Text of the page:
MF DOOM, the iconic mask-wearing rapper and producer, has died aged 49, confirms his wife Jasmine via an Instagram post. Although his death was announced on New Year’s Eve, the artist died on 31 October 2020, with the cause yet to be confirmed.
MF DOOM’s signature rhyming style led to huge underground success and inspired mainstream rappers such as Drake and Tyler, The Creator. He guested on scores of tracks, collaborating with Madlib, Wu-Tang Clan, The Gorillaz, and as recently as December he appeared on BadBadNotGood’s The Chocolate Conquistadors.
His hip-hop production techniques influenced the likes of Bonobo and The Avalanches – with a feature on Frankie Sinatra on Wildflower. DOOM is known for his hard-hitting drums and nuanced sampling, notably of Gil-Scott Heron and Sade.
Tributes have poured in for the artist, from the likes of Run The Jewels, kennybeats and more.
— Run The Jewels (@runjewels) December 31, 2020
I heard that some authors rewrote entire novels by the greats just to see how it felt
Denzel and I made UNLOCKED talking about DOOM every single day just trying to channel an ounce of the feeling
RIP MF DOOM
— kennybeats (@kennybeats) December 31, 2020
All u ever needed in hip hop was this record. Sorted. Done. Give it to the fucking aliens pic.twitter.com/knqTs1Q1HV
— FLYLO (@flyinglotus) December 31, 2020
The British-born artist, real name Daniel Dumile, moved to New York when he was a child and found early success with group KMD under the name Zev Love X, but retired from the limelight after the death of his brother and fellow KMD member, Subroc, in 1993.
After a slew of open-mic performances, Dumile returned in 1998 under his new pseudonym, MF DOOM – a name based on the Marvel Comics supervillain Dr Doom – releasing Operation: Doomsday in 1999.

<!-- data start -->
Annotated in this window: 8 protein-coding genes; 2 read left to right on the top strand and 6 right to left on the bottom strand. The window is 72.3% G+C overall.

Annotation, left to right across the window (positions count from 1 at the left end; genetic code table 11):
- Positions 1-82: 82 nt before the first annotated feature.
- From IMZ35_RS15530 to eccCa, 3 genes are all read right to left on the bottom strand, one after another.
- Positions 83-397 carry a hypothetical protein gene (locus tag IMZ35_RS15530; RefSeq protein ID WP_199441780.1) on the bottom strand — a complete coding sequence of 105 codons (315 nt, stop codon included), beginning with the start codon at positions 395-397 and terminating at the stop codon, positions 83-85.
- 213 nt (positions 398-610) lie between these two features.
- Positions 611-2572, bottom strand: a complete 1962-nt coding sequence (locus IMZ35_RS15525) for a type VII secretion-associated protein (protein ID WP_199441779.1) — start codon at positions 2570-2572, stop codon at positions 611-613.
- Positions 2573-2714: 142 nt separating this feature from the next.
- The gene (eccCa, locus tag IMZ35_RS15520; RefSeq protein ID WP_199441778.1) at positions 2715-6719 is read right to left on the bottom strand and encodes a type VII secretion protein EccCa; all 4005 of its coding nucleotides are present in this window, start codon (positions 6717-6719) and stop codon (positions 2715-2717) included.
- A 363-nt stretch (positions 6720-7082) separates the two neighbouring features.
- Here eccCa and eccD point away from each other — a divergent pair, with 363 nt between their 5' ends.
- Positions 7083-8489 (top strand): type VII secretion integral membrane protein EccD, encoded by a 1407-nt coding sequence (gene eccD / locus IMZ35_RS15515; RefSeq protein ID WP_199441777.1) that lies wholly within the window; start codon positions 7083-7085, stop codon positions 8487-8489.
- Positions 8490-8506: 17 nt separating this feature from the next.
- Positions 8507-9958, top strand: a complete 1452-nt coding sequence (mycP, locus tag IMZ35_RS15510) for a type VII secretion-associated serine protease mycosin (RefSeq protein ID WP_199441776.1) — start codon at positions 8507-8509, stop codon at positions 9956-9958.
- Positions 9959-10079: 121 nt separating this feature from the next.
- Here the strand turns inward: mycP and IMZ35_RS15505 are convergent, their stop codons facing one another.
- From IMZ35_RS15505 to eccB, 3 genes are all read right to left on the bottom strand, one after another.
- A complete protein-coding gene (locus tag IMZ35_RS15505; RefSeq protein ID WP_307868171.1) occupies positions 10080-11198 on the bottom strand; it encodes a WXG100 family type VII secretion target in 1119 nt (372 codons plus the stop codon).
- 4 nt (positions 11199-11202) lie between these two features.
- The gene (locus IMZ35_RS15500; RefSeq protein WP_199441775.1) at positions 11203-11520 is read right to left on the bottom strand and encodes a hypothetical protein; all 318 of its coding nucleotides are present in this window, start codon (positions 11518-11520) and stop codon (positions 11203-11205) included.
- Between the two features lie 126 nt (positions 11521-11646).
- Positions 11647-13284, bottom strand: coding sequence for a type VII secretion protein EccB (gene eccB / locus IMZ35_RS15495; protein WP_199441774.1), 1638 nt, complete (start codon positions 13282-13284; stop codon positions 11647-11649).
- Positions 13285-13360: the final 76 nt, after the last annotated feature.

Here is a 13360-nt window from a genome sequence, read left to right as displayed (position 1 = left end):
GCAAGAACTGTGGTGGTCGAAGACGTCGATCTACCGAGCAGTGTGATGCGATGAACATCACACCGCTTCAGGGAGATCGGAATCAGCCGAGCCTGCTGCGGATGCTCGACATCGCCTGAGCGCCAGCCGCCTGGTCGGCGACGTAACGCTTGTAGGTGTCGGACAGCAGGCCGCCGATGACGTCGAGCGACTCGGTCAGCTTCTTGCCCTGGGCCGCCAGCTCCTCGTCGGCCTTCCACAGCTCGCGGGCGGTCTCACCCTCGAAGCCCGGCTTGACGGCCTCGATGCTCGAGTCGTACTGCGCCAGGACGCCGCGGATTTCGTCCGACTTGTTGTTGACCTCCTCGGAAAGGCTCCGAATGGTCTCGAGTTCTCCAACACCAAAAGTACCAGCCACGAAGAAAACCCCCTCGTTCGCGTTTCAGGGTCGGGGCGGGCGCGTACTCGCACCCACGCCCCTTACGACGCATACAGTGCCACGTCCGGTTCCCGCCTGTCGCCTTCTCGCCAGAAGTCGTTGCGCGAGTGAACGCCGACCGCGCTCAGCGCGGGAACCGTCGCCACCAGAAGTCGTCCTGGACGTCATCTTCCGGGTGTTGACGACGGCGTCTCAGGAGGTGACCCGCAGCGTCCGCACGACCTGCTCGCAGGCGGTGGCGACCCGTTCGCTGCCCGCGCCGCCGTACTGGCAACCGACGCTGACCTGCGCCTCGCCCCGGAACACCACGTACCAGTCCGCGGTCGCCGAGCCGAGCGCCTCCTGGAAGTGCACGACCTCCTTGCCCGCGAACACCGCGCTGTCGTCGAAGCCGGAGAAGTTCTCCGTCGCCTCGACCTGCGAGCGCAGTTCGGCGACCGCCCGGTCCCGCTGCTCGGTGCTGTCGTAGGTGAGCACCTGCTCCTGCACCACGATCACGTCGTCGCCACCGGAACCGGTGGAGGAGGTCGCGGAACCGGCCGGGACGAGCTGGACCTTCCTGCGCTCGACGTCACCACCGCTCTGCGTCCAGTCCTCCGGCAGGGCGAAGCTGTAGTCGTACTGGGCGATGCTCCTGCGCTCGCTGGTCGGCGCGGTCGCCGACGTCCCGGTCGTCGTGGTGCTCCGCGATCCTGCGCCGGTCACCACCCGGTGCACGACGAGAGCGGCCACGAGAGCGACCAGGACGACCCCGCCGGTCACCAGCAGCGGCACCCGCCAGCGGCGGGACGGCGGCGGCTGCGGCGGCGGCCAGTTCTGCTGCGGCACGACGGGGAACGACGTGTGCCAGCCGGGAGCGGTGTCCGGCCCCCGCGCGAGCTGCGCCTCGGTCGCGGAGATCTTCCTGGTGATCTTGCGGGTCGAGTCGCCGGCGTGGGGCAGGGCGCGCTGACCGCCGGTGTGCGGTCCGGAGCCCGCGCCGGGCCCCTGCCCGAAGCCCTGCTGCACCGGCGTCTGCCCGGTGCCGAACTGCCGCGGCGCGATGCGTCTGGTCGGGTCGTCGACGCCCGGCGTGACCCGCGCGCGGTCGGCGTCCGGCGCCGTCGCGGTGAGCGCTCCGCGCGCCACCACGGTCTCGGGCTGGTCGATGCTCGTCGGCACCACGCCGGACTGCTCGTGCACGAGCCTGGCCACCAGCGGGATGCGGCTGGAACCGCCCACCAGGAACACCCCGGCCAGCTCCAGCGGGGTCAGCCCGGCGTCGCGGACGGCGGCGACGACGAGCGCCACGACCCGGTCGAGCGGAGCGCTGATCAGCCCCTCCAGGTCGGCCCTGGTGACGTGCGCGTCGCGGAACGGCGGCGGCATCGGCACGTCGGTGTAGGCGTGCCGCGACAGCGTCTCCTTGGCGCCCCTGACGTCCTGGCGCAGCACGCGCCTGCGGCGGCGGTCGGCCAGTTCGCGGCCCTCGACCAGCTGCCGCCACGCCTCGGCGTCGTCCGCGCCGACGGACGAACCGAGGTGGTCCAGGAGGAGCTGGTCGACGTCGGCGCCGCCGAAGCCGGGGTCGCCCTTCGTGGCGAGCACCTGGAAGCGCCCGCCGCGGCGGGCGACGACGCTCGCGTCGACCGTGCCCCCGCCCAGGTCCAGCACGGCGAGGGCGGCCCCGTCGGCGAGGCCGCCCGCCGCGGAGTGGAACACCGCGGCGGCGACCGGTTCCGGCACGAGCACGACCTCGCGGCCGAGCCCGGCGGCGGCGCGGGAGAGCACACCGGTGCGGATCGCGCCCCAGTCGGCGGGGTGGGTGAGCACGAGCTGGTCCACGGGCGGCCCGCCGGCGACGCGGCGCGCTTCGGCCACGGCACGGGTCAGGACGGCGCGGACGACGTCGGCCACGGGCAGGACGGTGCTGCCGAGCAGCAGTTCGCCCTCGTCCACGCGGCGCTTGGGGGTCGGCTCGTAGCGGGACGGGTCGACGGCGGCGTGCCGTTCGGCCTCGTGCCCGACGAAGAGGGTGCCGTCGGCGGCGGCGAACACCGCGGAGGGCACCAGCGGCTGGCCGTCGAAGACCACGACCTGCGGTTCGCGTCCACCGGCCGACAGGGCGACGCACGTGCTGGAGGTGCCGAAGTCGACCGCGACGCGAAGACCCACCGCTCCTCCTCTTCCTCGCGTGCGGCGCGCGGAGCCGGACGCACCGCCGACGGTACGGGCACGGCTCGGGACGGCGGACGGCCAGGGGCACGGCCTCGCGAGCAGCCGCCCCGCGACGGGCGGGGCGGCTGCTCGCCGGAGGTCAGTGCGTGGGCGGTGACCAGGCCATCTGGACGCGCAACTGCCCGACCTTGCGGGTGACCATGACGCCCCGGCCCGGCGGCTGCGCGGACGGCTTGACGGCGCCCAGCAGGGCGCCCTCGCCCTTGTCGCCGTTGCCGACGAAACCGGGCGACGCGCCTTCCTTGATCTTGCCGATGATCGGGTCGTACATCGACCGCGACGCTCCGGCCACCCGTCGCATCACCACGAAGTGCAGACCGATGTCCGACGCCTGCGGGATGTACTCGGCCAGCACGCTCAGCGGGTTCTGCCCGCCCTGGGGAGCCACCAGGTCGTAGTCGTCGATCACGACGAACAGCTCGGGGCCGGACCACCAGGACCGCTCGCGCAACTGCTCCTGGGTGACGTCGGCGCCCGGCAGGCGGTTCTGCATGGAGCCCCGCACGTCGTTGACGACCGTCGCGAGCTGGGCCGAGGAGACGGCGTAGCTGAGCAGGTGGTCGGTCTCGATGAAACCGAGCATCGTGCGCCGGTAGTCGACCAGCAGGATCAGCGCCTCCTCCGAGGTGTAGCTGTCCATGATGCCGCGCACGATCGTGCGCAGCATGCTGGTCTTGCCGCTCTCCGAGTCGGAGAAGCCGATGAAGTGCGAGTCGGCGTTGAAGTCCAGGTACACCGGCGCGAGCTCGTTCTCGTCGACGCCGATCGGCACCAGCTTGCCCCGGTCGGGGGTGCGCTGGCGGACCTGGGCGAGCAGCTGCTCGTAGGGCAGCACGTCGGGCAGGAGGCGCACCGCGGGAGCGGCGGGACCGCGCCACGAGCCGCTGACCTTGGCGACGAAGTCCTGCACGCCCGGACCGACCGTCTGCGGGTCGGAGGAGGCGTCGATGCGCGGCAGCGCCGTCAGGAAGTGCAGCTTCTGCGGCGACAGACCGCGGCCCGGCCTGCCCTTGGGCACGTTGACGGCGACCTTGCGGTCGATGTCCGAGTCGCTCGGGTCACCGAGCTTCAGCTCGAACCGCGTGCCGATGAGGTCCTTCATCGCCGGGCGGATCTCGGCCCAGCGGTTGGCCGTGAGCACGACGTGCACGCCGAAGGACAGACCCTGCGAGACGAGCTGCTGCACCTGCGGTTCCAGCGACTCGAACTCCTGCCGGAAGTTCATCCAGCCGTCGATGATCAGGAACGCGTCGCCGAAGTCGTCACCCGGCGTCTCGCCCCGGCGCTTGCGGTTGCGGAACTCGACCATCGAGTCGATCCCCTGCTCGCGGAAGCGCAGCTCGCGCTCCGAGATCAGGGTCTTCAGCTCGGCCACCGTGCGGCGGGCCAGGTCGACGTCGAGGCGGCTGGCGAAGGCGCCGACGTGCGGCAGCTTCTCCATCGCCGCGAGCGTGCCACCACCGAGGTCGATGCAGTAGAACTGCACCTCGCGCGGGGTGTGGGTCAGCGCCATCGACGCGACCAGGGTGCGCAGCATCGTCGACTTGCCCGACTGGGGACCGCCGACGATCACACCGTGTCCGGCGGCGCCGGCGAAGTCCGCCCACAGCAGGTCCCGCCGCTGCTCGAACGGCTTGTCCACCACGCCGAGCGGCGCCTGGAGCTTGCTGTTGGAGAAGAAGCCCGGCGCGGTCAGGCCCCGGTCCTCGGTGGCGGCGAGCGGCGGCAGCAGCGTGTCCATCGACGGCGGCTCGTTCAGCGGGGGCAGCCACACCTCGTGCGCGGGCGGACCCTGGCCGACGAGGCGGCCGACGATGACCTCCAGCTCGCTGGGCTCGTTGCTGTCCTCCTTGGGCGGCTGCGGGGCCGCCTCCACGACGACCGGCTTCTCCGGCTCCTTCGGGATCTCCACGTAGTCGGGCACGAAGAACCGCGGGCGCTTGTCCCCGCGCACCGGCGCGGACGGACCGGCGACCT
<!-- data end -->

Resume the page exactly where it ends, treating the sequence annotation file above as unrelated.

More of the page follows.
Dumile worked under several aliases, and between 2003 and 2004 he put out four full-length records as King Geedorah, Viktor Vaughn and MF DOOM. His collaborative album with Madlib, Madvillainy, is one of the most celebrated hip-hop works ever, finding a spot on NME’s 500 Greatest Albums of All Time. Even Thom Yorke – another DOOM collaborator – cites Raid as one of his favourite tracks.
As a producer, Dumile was prolific, releasing nine instrumental records, with the Special Herbs volumes showcasing beats from his vocal-lead pieces, among other well-loved instrumentals. One of his main production tools was the Akai MPC 60 MKII.
Despite being an artist shaped by the early hip-hop scene of the late 80s, DOOM still managed to stay relevant to the new generation. This year, he featured on young Irish rapper Rejjie Snow’s Cookie Chips, and has previously collaborated with 24-year-old New York artist Bishop Nehru.
While Dumile performed live himself on many occasions, rumours circulated that he would send imposters to fill in for his shows, wearing the metal-face and lip-syncing to his music. These theatrics were often met with mixed reviews, but served to bolster DOOM’s supervillain credentials.
Of Dumile’s many works, this is a MusicTech favourite: America’s Most Blunted, from the seminal Madvillainy. Sampling a total of 18 different tracks, including Steve Reich’s 1967 experimental record Come Out, it’s a deeply layered record that reveals new facets on every listen.